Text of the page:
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Julie Anne Jones is a sought after speaker, certified life and business coach, and online trainer, and the CEO of Julie Anne Jones, Inc. She is known for her authentic and easy-to-use scripting and specializes in specific language and tools for success in business. To learn more about Julie Anne and her products and services, and to read her weekly blog posts, visit her at www.julieannejones.com.

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Increase Sales At Your Home Parties By Offering Your Customers FEWER Choices

good-1122969_640Do you invite your customers at your parties to shop out of your entire catalog with no guidance regarding which products might be best for them? Do you overwhelm them (and create a ton of extra work for yourself) by bringing boxes and boxes of inventory to show during your live presentation? Well, consider this. Choice is really a big illusion. You might think it’s giving your customers the unlimited possibility and the freedom to choose from every option available to them but in reality, too many choices can cause them to feel overwhelmed and to shut down and NOT make a choice at all. Restricting your customer’s choices is actually a better option.

 

Think about it for a second.

 

Have you ever walked into a coffee shop, browsing all the fancy drinks before emerging with a simple hot chocolate or coffee? Have you ever scrolled through your YouTube subscription box for ten or fifteen minutes before deciding to not watch anything? The fact that you had so much to choose from did not in fact help you make a decision. It made it impossible to do so.

 

If you give the customer an overwhelming amount of options, you’re effectively giving them none.

 

The paradox of choice states that by reducing the options your customers have, you reduce their stress, making it easier for them to choose. People like being told what to buy, what to wear and what to watch. It’s the reason why Apple dominates the smartphone market, and why HBO dominates the TV scene. They have quality products behind them, but they aren’t too grand in scope. They stick with a familiar, small set of devices and shows, making it easier for people to pick one. Quality, not quantity.

 

Your sales tactics should take a similar approach. Rather than attempting to expand to the stars and beyond, stick with what you know and keep things simple. One of the best ways to do that is to offer your customers packages of products you’ve put together to help them make a quick choice (kind of like choosing a “value meal” at the drive through at McDonalds). If you’re a direct sales leaders and have a team, pass on this mentality to them through your training as well.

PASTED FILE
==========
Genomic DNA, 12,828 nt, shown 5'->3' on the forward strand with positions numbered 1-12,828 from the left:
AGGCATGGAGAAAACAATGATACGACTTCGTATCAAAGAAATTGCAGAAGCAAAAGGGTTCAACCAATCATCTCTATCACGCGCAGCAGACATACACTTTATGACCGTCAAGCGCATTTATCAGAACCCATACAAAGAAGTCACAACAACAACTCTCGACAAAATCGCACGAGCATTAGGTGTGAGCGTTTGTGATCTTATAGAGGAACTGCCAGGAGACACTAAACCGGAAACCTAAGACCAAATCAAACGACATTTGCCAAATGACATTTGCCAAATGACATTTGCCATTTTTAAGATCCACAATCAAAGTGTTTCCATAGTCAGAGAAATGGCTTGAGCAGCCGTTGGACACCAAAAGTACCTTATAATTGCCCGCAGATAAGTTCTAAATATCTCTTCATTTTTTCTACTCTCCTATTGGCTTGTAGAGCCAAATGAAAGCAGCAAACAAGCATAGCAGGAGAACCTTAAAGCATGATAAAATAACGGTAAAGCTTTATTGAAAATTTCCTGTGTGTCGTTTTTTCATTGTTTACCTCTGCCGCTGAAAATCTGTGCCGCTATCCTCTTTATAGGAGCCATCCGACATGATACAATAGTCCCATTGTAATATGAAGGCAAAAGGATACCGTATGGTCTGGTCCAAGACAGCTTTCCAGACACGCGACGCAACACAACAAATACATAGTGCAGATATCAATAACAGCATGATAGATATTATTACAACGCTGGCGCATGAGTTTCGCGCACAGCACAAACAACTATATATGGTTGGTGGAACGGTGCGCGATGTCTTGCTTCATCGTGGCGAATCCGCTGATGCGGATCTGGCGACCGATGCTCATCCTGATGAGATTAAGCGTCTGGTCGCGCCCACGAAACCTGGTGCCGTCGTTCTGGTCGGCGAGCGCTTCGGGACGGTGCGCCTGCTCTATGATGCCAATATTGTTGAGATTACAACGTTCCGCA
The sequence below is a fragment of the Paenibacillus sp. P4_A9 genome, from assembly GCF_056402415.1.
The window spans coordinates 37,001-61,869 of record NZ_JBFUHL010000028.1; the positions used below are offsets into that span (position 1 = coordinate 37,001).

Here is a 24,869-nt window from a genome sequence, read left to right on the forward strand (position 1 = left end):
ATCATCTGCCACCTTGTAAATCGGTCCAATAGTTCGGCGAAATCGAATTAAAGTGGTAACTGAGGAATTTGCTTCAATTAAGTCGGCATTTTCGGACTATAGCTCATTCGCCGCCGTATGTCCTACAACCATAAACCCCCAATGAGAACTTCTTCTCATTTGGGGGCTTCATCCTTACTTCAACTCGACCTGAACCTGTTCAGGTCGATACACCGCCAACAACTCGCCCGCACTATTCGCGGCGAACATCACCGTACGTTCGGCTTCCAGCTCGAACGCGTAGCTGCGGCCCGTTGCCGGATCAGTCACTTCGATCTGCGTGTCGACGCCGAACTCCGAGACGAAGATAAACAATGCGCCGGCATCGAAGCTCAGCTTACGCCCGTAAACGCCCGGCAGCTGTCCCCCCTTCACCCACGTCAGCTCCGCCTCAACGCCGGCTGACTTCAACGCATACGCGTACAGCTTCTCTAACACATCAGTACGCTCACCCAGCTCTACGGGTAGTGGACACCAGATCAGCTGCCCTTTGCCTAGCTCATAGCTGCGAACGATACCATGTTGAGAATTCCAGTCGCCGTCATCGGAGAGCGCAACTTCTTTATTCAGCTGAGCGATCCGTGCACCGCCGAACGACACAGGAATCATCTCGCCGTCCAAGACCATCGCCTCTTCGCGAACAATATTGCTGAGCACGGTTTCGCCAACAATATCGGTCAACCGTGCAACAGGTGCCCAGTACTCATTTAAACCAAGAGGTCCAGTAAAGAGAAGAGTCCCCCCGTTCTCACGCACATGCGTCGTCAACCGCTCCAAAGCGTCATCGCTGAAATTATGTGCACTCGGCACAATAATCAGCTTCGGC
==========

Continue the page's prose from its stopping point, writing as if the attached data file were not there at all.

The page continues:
Famed psychologist Barry Schwartz once spoke of the effects of choice overload, stating:

 

“As the number of choices grows further, the negatives escalate until we become overloaded. At this point, choice no longer liberates, but debilitates.”

 

It’s a fundamental principle of all the most successful business practices. You don’t want to overload or confuse the customer. You want to present them with the information (as jargon-free as possible) they need to make an informed decision. If you have too many products to describe, your job becomes harder, and this presentation of information becomes less clear.

 

On top of this, you risk alienating the customer and losing a potential sale. When a person has to browse through product after product, items that do largely the same thing, it gets tiring. Anyone who’s ever been shopping for appliances for a new home will be familiar with this feeling. It leaves you exhausted and saps any excitement you may have had about the process when you walked in the door.

 

The choices you give the consumer will dictate your success rate, especially at your parties. Focus on a smaller range of products in your demonstration and offer your customers pre-selected packages and watch your sales average boom, rather than doing a long presentation with dozens of products and settling for average sales. 

 

Book Yourself Solid In The Next 30 Days-BannerNeed some help filling up your calendar for 2016? Grab your complimentary copy of my “Book Yourself Solid In The Next 30 Days” roadmap. It’s yours for free when you subscribe to my mailing list. Already a member of the list? My system won’t add you twice, so go ahead and grab the roadmap anyhow. Click here to grab your roadmap now!

 

WANT TO USE THIS ARTICLE IN PRINT OR ONLINE?
You may, as long as you do not alter it and include the following information (with active links as appropriate):

 

Julie Anne Jones is a sought after speaker, certified life and business coach, and online trainer, and the CEO of Julie Anne Jones, Inc. She is known for her authentic and easy-to-use scripting and specializes in specific language and tools for success in business. To learn more about Julie Anne and her products and services, and to read her weekly blog posts, visit her at www.julieannejones.com.